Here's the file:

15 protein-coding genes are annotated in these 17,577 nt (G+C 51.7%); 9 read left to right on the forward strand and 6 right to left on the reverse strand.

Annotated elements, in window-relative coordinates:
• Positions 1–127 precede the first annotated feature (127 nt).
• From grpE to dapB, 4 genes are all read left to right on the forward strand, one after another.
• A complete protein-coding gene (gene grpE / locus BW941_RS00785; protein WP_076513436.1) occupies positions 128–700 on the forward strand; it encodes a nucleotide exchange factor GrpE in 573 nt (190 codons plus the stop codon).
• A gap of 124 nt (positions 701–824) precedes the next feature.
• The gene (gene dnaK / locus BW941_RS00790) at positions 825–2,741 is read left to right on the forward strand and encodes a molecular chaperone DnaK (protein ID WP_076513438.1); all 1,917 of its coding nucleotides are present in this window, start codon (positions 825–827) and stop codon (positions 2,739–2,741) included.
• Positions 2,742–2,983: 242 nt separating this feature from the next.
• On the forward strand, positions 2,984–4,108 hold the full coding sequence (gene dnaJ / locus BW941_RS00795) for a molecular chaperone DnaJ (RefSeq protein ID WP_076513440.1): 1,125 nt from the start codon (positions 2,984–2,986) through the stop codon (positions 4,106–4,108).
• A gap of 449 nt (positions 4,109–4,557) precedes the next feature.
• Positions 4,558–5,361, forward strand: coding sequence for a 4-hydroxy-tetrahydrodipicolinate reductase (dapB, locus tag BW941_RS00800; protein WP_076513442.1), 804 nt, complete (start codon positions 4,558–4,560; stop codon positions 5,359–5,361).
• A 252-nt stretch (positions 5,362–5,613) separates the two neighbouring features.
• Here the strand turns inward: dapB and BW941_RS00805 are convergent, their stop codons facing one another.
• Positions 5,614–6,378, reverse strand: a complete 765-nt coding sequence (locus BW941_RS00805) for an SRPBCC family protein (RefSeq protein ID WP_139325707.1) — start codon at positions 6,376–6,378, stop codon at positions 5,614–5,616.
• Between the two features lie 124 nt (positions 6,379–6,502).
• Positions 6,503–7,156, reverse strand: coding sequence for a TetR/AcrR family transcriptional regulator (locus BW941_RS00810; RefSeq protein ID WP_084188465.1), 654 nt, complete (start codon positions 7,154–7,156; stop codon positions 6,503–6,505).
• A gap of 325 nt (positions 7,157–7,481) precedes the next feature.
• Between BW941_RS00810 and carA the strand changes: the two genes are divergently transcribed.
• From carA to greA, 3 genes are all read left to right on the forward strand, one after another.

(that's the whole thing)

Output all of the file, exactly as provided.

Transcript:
15 protein-coding genes are annotated in these 17,577 nt (G+C 51.7%); 9 read left to right on the forward strand and 6 right to left on the reverse strand.

Annotated elements, in window-relative coordinates:
• Positions 1–127 precede the first annotated feature (127 nt).
• From grpE to dapB, 4 genes are all read left to right on the forward strand, one after another.
• A complete protein-coding gene (gene grpE / locus BW941_RS00785; protein WP_076513436.1) occupies positions 128–700 on the forward strand; it encodes a nucleotide exchange factor GrpE in 573 nt (190 codons plus the stop codon).
• A gap of 124 nt (positions 701–824) precedes the next feature.
• The gene (gene dnaK / locus BW941_RS00790) at positions 825–2,741 is read left to right on the forward strand and encodes a molecular chaperone DnaK (protein ID WP_076513438.1); all 1,917 of its coding nucleotides are present in this window, start codon (positions 825–827) and stop codon (positions 2,739–2,741) included.
• Positions 2,742–2,983: 242 nt separating this feature from the next.
• On the forward strand, positions 2,984–4,108 hold the full coding sequence (gene dnaJ / locus BW941_RS00795) for a molecular chaperone DnaJ (RefSeq protein ID WP_076513440.1): 1,125 nt from the start codon (positions 2,984–2,986) through the stop codon (positions 4,106–4,108).
• A gap of 449 nt (positions 4,109–4,557) precedes the next feature.
• Positions 4,558–5,361, forward strand: coding sequence for a 4-hydroxy-tetrahydrodipicolinate reductase (dapB, locus tag BW941_RS00800; protein WP_076513442.1), 804 nt, complete (start codon positions 4,558–4,560; stop codon positions 5,359–5,361).
• A 252-nt stretch (positions 5,362–5,613) separates the two neighbouring features.
• Here the strand turns inward: dapB and BW941_RS00805 are convergent, their stop codons facing one another.
• Positions 5,614–6,378, reverse strand: a complete 765-nt coding sequence (locus BW941_RS00805) for an SRPBCC family protein (RefSeq protein ID WP_139325707.1) — start codon at positions 6,376–6,378, stop codon at positions 5,614–5,616.
• Between the two features lie 124 nt (positions 6,379–6,502).
• Positions 6,503–7,156, reverse strand: coding sequence for a TetR/AcrR family transcriptional regulator (locus BW941_RS00810; RefSeq protein ID WP_084188465.1), 654 nt, complete (start codon positions 7,154–7,156; stop codon positions 6,503–6,505).
• A gap of 325 nt (positions 7,157–7,481) precedes the next feature.
• Between BW941_RS00810 and carA the strand changes: the two genes are divergently transcribed.
• From carA to greA, 3 genes are all read left to right on the forward strand, one after another.